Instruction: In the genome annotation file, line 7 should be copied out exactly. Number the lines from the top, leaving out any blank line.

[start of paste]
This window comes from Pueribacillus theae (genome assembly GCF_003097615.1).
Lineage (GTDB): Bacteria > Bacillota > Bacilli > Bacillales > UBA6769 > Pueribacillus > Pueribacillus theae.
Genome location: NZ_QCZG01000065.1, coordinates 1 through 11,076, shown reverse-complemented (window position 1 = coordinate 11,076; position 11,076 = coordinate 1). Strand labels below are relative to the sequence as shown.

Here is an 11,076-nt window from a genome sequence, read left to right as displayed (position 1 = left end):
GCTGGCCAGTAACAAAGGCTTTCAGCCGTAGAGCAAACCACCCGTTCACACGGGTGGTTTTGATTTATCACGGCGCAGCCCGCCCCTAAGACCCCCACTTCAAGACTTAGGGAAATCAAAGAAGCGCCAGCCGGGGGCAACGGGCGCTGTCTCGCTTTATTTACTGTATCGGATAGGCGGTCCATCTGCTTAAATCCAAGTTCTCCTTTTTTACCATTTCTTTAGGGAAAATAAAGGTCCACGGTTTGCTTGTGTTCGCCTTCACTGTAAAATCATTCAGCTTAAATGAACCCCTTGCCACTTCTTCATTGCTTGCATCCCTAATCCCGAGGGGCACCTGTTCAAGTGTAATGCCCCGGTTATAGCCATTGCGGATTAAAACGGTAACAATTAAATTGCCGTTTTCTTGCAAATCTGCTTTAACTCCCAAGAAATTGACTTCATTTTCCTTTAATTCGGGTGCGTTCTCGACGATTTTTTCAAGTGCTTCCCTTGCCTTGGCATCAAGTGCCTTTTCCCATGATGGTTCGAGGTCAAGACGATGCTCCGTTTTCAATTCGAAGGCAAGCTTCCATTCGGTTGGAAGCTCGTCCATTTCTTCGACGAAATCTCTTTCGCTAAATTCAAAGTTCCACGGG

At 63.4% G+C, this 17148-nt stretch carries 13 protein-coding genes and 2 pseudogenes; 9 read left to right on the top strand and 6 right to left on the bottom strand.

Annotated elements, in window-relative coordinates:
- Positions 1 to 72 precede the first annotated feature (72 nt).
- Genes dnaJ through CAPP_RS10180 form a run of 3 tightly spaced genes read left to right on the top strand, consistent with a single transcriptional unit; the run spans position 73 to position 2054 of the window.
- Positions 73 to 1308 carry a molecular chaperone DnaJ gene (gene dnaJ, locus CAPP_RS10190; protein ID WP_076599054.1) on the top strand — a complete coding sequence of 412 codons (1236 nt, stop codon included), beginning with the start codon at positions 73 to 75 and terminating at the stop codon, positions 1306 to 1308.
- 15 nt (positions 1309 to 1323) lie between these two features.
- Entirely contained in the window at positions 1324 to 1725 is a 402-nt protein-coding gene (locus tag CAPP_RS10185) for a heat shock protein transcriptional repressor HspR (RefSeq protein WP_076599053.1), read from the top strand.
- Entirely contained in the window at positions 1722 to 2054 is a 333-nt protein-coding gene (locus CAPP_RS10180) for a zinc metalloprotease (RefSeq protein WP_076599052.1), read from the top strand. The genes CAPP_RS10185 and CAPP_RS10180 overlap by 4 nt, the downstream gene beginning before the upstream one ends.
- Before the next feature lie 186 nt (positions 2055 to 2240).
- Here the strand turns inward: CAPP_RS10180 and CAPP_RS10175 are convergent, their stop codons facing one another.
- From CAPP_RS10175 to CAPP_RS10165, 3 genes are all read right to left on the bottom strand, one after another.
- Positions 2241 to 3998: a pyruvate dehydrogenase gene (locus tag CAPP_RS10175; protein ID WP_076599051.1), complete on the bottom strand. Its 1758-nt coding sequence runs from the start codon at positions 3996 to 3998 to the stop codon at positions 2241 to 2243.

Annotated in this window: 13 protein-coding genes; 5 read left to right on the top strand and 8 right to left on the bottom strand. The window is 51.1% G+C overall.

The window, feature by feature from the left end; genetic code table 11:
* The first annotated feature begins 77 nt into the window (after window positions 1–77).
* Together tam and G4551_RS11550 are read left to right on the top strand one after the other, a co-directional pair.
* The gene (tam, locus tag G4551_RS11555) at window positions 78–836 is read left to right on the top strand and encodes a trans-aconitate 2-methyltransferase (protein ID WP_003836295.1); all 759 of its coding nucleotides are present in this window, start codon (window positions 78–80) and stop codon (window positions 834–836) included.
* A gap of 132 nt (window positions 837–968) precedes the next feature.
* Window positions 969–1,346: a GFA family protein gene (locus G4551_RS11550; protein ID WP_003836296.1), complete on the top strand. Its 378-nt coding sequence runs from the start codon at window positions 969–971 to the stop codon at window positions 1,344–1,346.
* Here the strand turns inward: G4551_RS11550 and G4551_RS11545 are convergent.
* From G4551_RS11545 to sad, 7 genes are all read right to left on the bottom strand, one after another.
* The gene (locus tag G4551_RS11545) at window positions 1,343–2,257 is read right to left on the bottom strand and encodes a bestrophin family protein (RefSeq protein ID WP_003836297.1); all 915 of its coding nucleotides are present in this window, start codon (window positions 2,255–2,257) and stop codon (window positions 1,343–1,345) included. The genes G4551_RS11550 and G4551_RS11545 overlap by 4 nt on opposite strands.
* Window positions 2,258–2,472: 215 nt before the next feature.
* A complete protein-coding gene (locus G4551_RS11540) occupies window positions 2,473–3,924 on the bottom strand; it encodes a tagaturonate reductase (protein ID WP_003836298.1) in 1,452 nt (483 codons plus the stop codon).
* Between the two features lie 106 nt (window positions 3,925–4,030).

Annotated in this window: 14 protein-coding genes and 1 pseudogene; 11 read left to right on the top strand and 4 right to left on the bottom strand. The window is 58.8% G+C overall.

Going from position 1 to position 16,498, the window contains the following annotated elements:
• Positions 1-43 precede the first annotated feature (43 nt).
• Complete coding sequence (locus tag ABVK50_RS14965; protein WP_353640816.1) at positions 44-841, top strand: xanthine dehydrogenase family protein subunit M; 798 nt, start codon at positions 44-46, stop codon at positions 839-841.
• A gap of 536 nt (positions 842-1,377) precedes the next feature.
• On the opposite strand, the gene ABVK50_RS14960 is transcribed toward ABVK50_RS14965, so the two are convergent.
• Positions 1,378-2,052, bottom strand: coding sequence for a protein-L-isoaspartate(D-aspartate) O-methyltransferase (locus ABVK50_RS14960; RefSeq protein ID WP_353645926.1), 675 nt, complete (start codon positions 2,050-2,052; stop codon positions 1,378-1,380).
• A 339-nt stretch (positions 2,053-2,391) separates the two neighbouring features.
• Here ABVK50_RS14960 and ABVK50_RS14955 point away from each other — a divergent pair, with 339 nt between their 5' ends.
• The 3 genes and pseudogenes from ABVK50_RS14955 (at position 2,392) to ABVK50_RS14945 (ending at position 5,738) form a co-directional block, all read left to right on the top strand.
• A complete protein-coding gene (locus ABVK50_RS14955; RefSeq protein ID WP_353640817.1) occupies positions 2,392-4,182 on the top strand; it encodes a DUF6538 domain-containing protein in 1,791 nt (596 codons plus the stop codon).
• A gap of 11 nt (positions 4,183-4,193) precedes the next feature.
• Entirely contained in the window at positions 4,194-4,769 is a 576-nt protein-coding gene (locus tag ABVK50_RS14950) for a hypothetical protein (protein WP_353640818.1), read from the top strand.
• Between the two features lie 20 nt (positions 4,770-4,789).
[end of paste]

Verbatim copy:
Annotated elements, in window-relative coordinates: